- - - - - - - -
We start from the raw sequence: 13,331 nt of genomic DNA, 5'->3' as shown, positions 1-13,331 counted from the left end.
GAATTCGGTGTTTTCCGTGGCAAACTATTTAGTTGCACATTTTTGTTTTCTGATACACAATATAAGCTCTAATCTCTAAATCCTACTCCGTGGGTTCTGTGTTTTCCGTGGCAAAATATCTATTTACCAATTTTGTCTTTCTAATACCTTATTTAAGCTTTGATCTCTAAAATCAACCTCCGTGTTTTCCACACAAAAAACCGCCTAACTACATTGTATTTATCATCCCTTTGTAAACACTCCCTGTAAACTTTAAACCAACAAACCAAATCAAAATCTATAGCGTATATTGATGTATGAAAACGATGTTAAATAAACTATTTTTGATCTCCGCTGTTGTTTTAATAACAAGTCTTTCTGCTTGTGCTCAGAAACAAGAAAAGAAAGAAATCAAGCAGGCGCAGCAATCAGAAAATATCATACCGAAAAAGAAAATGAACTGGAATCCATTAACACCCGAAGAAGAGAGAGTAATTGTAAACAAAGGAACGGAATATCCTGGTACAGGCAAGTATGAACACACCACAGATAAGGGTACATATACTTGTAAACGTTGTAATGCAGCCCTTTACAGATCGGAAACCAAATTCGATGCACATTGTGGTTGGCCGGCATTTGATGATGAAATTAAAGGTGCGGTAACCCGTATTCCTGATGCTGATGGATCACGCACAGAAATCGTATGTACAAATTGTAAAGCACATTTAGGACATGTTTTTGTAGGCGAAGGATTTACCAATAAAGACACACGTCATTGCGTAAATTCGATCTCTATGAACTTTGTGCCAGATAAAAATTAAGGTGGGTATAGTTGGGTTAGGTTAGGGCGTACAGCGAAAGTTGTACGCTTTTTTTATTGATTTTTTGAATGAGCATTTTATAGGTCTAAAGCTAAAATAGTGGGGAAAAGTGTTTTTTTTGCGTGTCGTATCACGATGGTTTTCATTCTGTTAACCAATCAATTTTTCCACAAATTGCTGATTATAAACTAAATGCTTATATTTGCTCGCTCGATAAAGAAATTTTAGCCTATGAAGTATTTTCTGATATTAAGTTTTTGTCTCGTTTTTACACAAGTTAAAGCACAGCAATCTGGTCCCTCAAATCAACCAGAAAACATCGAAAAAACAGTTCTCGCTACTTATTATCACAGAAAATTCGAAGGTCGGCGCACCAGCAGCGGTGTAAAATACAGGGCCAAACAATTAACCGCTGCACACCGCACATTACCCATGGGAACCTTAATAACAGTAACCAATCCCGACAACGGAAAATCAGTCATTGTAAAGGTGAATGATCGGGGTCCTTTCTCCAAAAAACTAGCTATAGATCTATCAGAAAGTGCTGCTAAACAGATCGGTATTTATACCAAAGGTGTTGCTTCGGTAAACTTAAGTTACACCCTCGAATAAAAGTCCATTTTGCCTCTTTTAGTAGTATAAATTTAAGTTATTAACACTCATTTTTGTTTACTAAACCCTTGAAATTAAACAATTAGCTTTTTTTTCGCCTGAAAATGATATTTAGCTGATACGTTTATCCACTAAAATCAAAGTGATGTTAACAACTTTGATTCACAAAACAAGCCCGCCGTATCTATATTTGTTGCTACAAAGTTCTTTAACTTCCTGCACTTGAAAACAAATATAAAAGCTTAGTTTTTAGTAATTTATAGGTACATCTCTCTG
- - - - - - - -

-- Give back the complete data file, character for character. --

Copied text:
We start from the raw sequence: 13,331 nt of genomic DNA, 5'->3' as shown, positions 1-13,331 counted from the left end.
GAATTCGGTGTTTTCCGTGGCAAACTATTTAGTTGCACATTTTTGTTTTCTGATACACAATATAAGCTCTAATCTCTAAATCCTACTCCGTGGGTTCTGTGTTTTCCGTGGCAAAATATCTATTTACCAATTTTGTCTTTCTAATACCTTATTTAAGCTTTGATCTCTAAAATCAACCTCCGTGTTTTCCACACAAAAAACCGCCTAACTACATTGTATTTATCATCCCTTTGTAAACACTCCCTGTAAACTTTAAACCAACAAACCAAATCAAAATCTATAGCGTATATTGATGTATGAAAACGATGTTAAATAAACTATTTTTGATCTCCGCTGTTGTTTTAATAACAAGTCTTTCTGCTTGTGCTCAGAAACAAGAAAAGAAAGAAATCAAGCAGGCGCAGCAATCAGAAAATATCATACCGAAAAAGAAAATGAACTGGAATCCATTAACACCCGAAGAAGAGAGAGTAATTGTAAACAAAGGAACGGAATATCCTGGTACAGGCAAGTATGAACACACCACAGATAAGGGTACATATACTTGTAAACGTTGTAATGCAGCCCTTTACAGATCGGAAACCAAATTCGATGCACATTGTGGTTGGCCGGCATTTGATGATGAAATTAAAGGTGCGGTAACCCGTATTCCTGATGCTGATGGATCACGCACAGAAATCGTATGTACAAATTGTAAAGCACATTTAGGACATGTTTTTGTAGGCGAAGGATTTACCAATAAAGACACACGTCATTGCGTAAATTCGATCTCTATGAACTTTGTGCCAGATAAAAATTAAGGTGGGTATAGTTGGGTTAGGTTAGGGCGTACAGCGAAAGTTGTACGCTTTTTTTATTGATTTTTTGAATGAGCATTTTATAGGTCTAAAGCTAAAATAGTGGGGAAAAGTGTTTTTTTTGCGTGTCGTATCACGATGGTTTTCATTCTGTTAACCAATCAATTTTTCCACAAATTGCTGATTATAAACTAAATGCTTATATTTGCTCGCTCGATAAAGAAATTTTAGCCTATGAAGTATTTTCTGATATTAAGTTTTTGTCTCGTTTTTACACAAGTTAAAGCACAGCAATCTGGTCCCTCAAATCAACCAGAAAACATCGAAAAAACAGTTCTCGCTACTTATTATCACAGAAAATTCGAAGGTCGGCGCACCAGCAGCGGTGTAAAATACAGGGCCAAACAATTAACCGCTGCACACCGCACATTACCCATGGGAACCTTAATAACAGTAACCAATCCCGACAACGGAAAATCAGTCATTGTAAAGGTGAATGATCGGGGTCCTTTCTCCAAAAAACTAGCTATAGATCTATCAGAAAGTGCTGCTAAACAGATCGGTATTTATACCAAAGGTGTTGCTTCGGTAAACTTAAGTTACACCCTCGAATAAAAGTCCATTTTGCCTCTTTTAGTAGTATAAATTTAAGTTATTAACACTCATTTTTGTTTACTAAACCCTTGAAATTAAACAATTAGCTTTTTTTTCGCCTGAAAATGATATTTAGCTGATACGTTTATCCACTAAAATCAAAGTGATGTTAACAACTTTGATTCACAAAACAAGCCCGCCGTATCTATATTTGTTGCTACAAAGTTCTTTAACTTCCTGCACTTGAAAACAAATATAAAAGCTTAGTTTTTAGTAATTTATAGGTACATCTCTCTG